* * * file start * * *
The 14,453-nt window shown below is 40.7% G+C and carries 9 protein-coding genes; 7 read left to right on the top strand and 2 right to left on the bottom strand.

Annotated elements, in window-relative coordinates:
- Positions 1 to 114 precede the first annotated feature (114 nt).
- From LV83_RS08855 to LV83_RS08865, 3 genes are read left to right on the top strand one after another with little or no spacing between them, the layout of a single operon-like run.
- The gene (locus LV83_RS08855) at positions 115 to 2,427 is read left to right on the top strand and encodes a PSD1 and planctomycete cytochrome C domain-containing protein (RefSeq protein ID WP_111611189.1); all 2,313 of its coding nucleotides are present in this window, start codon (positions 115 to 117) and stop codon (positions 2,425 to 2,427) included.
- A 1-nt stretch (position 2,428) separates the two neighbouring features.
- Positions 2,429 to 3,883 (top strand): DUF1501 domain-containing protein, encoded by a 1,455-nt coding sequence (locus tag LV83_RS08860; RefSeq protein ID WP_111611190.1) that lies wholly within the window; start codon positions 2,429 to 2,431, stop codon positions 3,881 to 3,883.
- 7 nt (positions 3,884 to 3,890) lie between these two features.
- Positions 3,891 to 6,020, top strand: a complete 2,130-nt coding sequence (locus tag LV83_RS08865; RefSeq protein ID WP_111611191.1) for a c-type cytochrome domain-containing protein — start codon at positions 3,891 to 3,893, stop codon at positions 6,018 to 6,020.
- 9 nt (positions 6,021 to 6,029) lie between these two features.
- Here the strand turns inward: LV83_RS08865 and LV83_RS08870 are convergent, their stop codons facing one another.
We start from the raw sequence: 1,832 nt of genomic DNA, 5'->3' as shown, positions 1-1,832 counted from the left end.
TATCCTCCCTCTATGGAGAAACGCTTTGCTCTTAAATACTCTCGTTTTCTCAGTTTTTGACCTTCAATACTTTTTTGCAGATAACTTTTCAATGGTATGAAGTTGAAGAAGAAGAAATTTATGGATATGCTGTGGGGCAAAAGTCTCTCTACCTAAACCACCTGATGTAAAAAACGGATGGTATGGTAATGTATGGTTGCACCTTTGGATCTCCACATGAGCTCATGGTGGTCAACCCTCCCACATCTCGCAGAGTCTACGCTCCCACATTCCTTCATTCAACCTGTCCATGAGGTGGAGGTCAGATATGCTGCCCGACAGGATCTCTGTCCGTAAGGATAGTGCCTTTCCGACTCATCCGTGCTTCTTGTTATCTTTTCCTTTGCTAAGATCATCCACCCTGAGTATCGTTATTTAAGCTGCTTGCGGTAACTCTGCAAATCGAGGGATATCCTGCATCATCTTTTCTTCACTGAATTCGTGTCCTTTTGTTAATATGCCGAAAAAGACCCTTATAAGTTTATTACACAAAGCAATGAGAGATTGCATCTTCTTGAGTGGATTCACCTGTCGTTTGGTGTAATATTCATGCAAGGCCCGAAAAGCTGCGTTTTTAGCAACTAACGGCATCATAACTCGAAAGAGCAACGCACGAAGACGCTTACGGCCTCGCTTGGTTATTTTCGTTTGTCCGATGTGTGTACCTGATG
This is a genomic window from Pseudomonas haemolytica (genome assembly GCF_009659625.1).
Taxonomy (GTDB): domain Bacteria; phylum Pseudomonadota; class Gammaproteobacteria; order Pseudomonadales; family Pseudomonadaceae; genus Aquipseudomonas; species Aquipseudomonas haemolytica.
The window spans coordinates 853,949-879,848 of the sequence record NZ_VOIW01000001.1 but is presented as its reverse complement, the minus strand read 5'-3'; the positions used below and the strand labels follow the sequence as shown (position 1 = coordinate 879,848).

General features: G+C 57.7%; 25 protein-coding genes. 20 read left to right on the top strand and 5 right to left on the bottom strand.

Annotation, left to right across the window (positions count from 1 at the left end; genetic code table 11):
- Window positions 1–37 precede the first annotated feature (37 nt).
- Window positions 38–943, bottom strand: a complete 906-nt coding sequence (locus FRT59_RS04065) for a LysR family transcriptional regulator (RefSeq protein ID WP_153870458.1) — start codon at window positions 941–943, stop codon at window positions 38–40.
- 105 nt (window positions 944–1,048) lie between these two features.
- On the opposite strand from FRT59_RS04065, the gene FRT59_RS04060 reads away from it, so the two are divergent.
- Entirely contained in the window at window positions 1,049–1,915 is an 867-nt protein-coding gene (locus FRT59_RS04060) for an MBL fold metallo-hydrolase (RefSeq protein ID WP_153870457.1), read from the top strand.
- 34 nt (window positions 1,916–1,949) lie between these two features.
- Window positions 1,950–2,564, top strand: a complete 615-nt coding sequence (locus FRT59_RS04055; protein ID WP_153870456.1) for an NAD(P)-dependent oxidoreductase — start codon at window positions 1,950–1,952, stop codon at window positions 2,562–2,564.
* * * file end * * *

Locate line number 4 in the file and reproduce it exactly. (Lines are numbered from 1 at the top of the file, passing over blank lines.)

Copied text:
- From LV83_RS08855 to LV83_RS08865, 3 genes are read left to right on the top strand one after another with little or no spacing between them, the layout of a single operon-like run.